Symmetry Breakfast

Symmetry Breakfast by Michael Zee, powerHouse Books, 2016

Symmetry Breakfast by Michael Zee, powerHouse Books, 2016

See if there is any bacon, and if there is, ask the cook which pan to fry it in. Then ask if there are any eggs and if so, try and persuade the cook to poach two of them. It is better not to attempt toast, as it burns very easily.

–Zelda Fitzgerald

Michael Zee takes (and in this book, records) a much more hands-on approach to breakfast.

Moved by love, curiosity, and an admirable sense of order, Zee gives the morning meal more attention than it is usually afforded. He is not about to serve a marginal muffin or grab a paper cup of coffee on the way to work.

This is an approach I appreciate. If I get up early, it’s to move through the quiet and make a nice warm meal, not to blow-dry my hair and paint on eyeliner (though I do spend a bit of time on that sort of thing). Even better is  is to share that meal with a partner. And sometimes, if the light is right, the meal is good, and the plates are perfect, to take a picture of it.

Basically, that’s the premise of Zee’s book, times 100. It grew from a series of Instagram posts and the symmetry comes from his arrangement of plates and cups for photography–on an axis, shot from above. But there’s also a symmetry in the couple he’s part of,  and the regular cooking and presenting of a morning meal.

The concept has life because Zee never serves Lucky Charms (which he’s tried but doesn’t like). Instead, his curiosity leads him to breakfast tables around the world, here grouped by intuition–a chapter called Keep It Simple groups Mexico, the Southern US, and Canada, on the theory that simple things like beans and fried chicken are among the hardest to get right.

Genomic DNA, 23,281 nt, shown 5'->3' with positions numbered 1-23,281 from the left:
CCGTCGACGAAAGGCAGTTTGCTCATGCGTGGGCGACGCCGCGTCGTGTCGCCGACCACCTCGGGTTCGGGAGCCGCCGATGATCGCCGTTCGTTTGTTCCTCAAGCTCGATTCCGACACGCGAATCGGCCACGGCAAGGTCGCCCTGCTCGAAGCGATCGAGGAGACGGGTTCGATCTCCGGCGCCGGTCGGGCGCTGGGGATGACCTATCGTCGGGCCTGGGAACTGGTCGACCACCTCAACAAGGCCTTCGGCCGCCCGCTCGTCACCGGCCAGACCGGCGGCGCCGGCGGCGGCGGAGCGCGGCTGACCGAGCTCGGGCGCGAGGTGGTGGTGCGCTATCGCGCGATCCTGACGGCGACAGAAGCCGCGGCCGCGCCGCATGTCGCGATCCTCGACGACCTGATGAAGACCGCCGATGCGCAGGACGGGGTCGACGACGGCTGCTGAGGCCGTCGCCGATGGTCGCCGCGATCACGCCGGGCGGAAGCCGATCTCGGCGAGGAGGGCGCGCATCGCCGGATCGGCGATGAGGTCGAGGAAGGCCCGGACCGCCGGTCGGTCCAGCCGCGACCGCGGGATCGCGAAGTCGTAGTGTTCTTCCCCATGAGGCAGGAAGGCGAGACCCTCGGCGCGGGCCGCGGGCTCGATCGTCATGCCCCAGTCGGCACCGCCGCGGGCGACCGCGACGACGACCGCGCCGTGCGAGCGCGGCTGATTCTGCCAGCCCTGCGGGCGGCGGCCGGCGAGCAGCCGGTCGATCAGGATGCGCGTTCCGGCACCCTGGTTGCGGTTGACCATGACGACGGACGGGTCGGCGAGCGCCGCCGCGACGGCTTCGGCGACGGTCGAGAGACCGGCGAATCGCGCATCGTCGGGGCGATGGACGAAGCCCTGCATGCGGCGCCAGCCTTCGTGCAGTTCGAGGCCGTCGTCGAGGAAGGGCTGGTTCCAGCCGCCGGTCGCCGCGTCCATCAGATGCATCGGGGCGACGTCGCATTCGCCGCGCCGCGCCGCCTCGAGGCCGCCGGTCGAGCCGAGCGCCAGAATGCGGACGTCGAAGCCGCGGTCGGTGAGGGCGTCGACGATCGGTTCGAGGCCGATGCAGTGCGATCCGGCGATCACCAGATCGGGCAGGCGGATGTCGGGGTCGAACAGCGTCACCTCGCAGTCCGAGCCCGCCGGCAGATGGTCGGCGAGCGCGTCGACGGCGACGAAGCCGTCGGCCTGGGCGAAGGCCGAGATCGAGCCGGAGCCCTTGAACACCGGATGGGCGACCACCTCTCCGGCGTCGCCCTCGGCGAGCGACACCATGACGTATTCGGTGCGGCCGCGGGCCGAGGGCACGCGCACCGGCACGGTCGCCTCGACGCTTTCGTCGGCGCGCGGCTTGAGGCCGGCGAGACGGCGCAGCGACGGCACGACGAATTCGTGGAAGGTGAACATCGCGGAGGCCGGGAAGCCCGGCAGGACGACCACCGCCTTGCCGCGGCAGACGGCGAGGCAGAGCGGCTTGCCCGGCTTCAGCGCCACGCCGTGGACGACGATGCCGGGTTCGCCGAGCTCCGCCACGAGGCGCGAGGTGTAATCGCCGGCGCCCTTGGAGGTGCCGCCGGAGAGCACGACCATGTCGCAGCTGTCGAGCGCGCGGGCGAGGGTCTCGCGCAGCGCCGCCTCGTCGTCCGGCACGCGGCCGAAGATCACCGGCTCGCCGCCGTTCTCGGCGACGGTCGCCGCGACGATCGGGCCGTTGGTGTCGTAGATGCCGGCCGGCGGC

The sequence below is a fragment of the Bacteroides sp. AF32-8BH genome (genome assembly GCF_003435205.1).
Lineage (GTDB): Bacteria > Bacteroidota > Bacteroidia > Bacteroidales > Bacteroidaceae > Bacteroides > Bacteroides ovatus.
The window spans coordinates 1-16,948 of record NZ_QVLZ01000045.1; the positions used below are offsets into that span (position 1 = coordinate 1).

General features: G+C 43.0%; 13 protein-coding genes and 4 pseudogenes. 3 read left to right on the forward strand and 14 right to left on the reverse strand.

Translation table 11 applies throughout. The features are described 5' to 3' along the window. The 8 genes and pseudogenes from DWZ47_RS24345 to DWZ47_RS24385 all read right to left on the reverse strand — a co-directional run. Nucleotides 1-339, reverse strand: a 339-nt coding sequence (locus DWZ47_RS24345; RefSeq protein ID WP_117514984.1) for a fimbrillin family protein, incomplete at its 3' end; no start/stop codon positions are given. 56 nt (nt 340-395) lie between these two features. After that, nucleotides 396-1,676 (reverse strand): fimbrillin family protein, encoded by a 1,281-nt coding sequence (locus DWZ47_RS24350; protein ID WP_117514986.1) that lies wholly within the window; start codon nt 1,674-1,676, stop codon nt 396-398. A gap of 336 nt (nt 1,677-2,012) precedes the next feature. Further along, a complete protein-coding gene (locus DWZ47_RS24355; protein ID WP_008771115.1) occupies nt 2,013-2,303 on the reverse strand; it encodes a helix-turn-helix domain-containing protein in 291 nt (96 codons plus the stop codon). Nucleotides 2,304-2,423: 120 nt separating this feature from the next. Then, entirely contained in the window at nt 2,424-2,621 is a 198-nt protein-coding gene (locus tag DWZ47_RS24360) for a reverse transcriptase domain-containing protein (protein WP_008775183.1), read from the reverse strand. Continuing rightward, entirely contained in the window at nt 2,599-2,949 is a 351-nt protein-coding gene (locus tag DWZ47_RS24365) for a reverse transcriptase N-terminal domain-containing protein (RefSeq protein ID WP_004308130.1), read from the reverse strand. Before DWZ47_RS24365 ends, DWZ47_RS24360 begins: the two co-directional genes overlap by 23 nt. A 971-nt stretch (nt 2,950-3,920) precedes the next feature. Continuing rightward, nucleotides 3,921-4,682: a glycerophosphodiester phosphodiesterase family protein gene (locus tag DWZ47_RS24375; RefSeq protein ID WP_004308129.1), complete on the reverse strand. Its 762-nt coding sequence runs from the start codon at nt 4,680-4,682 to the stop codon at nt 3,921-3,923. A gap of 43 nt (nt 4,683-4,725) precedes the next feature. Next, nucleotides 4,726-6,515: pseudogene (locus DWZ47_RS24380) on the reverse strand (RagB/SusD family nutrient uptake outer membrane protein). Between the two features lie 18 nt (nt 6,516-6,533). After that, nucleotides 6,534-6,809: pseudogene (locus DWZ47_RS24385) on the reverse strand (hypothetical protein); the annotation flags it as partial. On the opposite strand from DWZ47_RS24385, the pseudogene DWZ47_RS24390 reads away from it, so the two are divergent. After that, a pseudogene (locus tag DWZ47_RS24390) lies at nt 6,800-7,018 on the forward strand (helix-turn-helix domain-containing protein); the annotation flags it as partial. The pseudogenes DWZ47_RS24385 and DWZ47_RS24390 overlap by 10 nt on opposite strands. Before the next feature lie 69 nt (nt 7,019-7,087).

On a bolder morning, you might turn to recipes from Thailand, India, and Myanmar in the Sweet, Sour and Spice chapter. Zee’s goal is to wean you from the familiar blanket of chewy muesli in favor of puffy Idli rice pancakes and a milky spiced Masala Chai or Thai grilled pork skewers with a chili dipping sauce. As I said, on a bolder morning.

And there’s nothing wrong with dinner’s leftovers for the next day’s breakfast, though none of the American slacker’s cold pizza for Zee. He suggests Ethiopian stews–Doro Wat and Mesir Wat, served with spongy injera bread.

He sees breakfast as a matter of identity–are you coffee or tea? Borek or spanakopita, blintzes or pancakes. Seeing they differences in something as seemingly simple as breakfast is what makes cooking and eating fun. That Zee shares his table with us makes it even more fun.

Courtesy of the author, here’s a recipe:


Makes 12 tarts

1 pack ready–rolled puff pastry (13.8 oz is standard in most supermarkets)

1 whole egg

2 egg yolks

2⁄3 cup superfine sugar

2 tbsp cornflour

1 2⁄3 cups whole milk

Zest of 1⁄2 lemon

Take the pastry out of the fridge and packaging at least 30 minutes before unrolling.

In a cold pan, place the egg and egg yolks, sugar, and cornflour, and mix until combined. Pour in the milk and gently whisk until you have a smooth liquid.

Place the pan on a medium–low heat whilst continuing to whisk. The secret to smooth custard is to take your time; if the heat is too high you risk making scrambled eggs. Once it starts to thicken you can turn theheat up very slightly and continue to stir for another 5 minutes.

Remove from the heat and add the lemon zest. The custard should have a thick yet pourable consistency. Pour the custard into a glass bowl and cover with cling film to prevent a skin from forming.

Preheat your oven to 425°F.

Unroll the pastry and remove the plastic. Cut it in half lengthways and place the sheets on top of each other. With the long side facing you, roll the pastry tightly into a long sausage and cut it into 12 discs. Place each disc in a lightly greased muffin tin. Dip your thumbs into some water and press into the middle of each round. You want to flatten the bottom and push the pastry up the edges. It is OK if the edges come up a little above the tin.

Divide the cooled custard between the 12 pastry cases and bake for 20–25 minutes. You want the tops of the tarts to be burnished with black spots and the insides still to be soft, with a little wobble. Leave the nata to cool and enjoy them like the Portuguese do, with a small coffee –um pingo (espresso with a touch of milk) – and eat with a teaspoon. That way it seems to last longer.


About Appetite for Books

read, cook, eat, repeat
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